A report on the Pennsylvania wine industry by a Pitt-Bradford faculty and former faculty member assesses the state of the
industry and found that it has capacity for growth.
The report by Dr. Shailendra Gajanan, associate professor
of economics, and Dr. James Dombrosky, a former member of the hospitality
management faculty at Pitt-Bradford, notes that Pennsylvania’s wine industry
currently operates at only 76 percent of its current capacity and that it could
achieve economies of scale by increasing its production.
The report was commissioned by the Center for RuralPennsylvania, a state legislative agency that serves as a resource for rural
policy within the Pennsylvania General Assembly.
Legal Tastings – A Wine Law Blog reviewed the report and
called it “chock full of interesting facts, cogent analysis (that) should be
required reading for anyone interested in wineries located in Pennsylvania.”
“Winemaking is a big
industry in Pennsylvania,” said Gajanan, noting that the state ranks seventh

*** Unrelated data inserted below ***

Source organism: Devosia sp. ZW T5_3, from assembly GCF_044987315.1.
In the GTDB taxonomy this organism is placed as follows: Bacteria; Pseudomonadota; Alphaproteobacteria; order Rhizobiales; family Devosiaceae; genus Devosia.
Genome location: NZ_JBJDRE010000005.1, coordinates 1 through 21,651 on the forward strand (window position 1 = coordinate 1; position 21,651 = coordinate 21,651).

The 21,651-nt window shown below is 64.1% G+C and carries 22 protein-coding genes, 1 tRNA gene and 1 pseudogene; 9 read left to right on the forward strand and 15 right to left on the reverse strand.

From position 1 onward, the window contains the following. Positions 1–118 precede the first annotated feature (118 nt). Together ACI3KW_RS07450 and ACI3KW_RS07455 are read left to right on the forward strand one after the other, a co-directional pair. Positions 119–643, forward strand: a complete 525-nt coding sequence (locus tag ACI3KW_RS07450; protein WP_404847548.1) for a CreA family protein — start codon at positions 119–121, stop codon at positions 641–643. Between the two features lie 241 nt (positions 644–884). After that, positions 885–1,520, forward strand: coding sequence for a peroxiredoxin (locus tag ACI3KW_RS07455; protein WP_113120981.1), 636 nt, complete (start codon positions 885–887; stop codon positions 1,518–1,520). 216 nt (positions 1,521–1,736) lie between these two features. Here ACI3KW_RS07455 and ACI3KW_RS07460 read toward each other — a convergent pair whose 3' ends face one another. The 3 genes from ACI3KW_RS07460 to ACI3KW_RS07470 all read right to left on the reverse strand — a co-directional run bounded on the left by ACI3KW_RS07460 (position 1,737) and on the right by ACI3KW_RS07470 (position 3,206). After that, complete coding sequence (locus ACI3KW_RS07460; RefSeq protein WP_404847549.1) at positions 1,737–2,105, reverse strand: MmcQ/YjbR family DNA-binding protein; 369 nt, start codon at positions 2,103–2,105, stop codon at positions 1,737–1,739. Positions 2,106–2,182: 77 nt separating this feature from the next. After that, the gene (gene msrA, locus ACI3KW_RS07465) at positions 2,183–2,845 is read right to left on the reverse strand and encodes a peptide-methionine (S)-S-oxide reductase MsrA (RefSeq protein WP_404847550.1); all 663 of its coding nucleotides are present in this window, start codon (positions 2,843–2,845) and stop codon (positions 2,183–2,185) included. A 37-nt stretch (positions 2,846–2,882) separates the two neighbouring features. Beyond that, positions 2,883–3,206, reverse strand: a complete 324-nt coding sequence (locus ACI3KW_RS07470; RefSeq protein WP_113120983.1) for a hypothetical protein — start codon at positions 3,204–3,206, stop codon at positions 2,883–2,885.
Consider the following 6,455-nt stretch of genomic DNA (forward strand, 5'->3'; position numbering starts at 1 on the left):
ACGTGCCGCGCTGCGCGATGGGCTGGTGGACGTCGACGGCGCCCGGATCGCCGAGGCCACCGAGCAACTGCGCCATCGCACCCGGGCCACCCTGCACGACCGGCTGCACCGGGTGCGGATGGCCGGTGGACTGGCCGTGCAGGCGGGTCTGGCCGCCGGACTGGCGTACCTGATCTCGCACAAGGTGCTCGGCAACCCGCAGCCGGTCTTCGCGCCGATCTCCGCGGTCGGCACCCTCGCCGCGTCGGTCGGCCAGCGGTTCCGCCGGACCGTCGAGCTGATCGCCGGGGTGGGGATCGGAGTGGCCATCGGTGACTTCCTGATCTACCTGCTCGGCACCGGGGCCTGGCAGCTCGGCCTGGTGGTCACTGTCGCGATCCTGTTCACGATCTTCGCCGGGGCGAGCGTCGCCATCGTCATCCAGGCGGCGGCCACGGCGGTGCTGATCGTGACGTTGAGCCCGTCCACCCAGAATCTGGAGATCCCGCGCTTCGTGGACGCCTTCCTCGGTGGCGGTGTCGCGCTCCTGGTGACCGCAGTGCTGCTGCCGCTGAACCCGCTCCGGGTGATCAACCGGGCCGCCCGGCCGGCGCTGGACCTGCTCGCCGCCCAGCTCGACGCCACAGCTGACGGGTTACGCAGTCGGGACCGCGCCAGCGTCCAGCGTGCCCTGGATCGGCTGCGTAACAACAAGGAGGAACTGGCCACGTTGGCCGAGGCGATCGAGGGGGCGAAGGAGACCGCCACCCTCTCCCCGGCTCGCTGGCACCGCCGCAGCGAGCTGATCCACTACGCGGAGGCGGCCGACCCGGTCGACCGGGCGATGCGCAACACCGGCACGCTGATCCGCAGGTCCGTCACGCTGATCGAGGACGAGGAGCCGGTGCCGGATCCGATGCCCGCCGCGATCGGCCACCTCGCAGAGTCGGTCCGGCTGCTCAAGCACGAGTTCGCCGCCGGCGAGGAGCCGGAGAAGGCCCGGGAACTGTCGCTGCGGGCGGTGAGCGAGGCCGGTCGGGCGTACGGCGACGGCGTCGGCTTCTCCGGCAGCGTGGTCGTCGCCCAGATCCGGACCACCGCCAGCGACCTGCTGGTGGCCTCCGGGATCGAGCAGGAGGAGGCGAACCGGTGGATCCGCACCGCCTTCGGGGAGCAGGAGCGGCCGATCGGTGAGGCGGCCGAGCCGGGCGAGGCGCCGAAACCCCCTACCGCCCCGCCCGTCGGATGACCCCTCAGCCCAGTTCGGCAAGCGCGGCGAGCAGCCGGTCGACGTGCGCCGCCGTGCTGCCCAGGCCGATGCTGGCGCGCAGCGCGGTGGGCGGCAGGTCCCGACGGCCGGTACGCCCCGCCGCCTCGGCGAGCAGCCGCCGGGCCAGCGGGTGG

nationally in wine production. “The question is, can it get bigger and can the
government do something to help it get bigger?”
As part of the study, Gajanan and
Dombrosky compared practices, results, funding streams, regulations and
marketing efforts with those in Ohio, Maryland, Virginia, North Carolina and
The researchers found that one of
the great limitations to growth, however, are the current laws and policies
that limit the amount of Pennsylvania wines sold by the Pennsylvania Liquor
Control Board state-run liquor stores. The authors noted that it is uncertain
how the possible privatization of liquor sales in Pennsylvania would affect the
wine industry, but lifting a prohibition against shipping wine to Pennsylvania
would also allow wineries to ship out of Pennsylvania. Currently, researchers
said, a shocking 81 percent of all Pennsylvania wine is sold directly by
wineries to wine outlets and tourists.
Gajanan and Dombrosky recommended
that the state consider designating any revenues from shipping wine out of
state to wine research and marketing; encouraging increased signage for wine
trails and regions; enacting policies to facilitate increased sales of local
wines at state-run liquor stores; and providing incentives for wineries to use
The full report is available at www.rural.palegislature.us/documents/reports/pa_wine_industry_2013.pdf.